Killorn sent it glove-side and in.

The Ducks scored on two of their three powerplay chances tonight and Colorado’s powerplay streak was snapped as they weren’t able to convert on any of their three chances.

Anaheim snuck out of the second period tied with Colorado and shots favored them 10-9.

It’s worth mentioning that the Avs had some Grade-A chances denied by Gibson (including some Jack Johnson wristers).

It’s a good thing Colorado capitalized on their chances when they did because Gibson’s game improved as the night went on and beating him became a challenge.

Their d-zone coverage experienced some breakdowns in the second, and it allowed just enough space for Anaheim to climb back into the game.

It was a strong third period from the Avs, but Gibson was a brick wall – including a lucky stop on Colton coming out of the penalty box. He finished the night with 21 saves on high-to-medium danger chances.

The Avs won the shots battle in the third period and controlled five-on-five possession. They played responsibly as well.

Despite their best efforts, the game went to overtime.

Makar did not appear in the OT period. He last skated with 2:57 left in the third period and wasn’t seen again.

Jared Bednar said that Makar was dealing with something and unavailable for the remainder of the game.

Makar’s status might be the biggest concern to come from this game.

Without one of their OT heroes, it was a shaky five minutes. Anaheim appeared to have a leg up on them. There were some long shifts that exhausted the Avs, but they hung in there. Byram and MacKinnon had two close chances. The final seconds included a burst from the Ducks, so it was a relief it ended.

As for the shootout, Jonathan Drouin, MacKinnon, and Rantanen were all denied as Gibson continued to have an impressive night in net.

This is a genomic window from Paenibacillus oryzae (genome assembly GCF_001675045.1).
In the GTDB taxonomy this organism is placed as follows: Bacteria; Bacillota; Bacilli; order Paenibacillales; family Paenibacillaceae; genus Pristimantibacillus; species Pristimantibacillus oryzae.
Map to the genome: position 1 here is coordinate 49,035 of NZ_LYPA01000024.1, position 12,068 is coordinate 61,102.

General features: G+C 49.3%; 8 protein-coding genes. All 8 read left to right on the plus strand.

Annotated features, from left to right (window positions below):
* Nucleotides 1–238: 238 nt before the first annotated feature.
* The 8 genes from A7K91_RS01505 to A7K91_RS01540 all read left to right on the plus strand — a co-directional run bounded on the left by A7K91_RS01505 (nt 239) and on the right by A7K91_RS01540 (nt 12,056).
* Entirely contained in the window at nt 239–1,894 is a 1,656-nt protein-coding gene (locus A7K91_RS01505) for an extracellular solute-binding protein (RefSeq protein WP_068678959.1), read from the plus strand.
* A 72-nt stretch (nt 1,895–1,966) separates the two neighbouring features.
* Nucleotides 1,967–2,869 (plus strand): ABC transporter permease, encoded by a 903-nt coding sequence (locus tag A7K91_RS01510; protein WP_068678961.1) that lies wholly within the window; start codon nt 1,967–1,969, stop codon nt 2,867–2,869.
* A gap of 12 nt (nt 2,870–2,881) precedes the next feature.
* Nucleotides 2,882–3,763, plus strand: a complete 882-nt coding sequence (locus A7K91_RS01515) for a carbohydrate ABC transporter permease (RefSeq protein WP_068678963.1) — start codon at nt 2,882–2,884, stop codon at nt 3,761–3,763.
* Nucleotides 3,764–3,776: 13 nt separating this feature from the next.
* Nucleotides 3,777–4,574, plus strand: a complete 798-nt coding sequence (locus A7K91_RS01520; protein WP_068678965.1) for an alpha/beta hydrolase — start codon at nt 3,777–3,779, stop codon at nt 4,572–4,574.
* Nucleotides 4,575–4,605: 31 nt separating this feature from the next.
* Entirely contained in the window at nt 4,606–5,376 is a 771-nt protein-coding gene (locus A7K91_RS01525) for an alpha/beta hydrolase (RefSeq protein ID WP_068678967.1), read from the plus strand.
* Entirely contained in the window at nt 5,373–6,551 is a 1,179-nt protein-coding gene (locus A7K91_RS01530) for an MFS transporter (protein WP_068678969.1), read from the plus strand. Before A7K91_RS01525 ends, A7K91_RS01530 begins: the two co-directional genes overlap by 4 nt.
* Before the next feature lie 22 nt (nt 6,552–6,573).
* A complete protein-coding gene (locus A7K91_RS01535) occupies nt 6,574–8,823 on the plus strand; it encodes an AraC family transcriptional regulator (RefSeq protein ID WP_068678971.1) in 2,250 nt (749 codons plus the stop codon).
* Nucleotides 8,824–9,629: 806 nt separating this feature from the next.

It was 18-year old rookie, Leo Carlsson, who beat Prosvetov to win it for Anaheim and snap their eight game losing streak.

On one hand, it was great to see Byram snap his own scoring drought. He was without a point in the last three games and last scored on November 9th against the Kraken.

On the other hand, it’s frustrating to see them drop another close game well within their grasp.

If this had been a blowout, that would be a different and worse problem.

But it’s still frustrating to see them put up three goals in the first period and lapse just enough defensively to allow three back.

On the topic of lapses, discipline remains an issue. The Avs are the seventh most penalized team in the league through this point.

Both sides of special teams needed to be better tonight, but the penalty kill can only do so much.

Overall, it’s still important that the Avs collected a point on the night. They can’t dwell on it for too long because they’re on to Los Angeles tomorrow night for the second leg of a back-to-back.

The Kings are 7-2-1 in their last ten and well rested, so they should be a worthy competitor. Colorado needs to focus on bringing their A-game for tomorrow more than anything.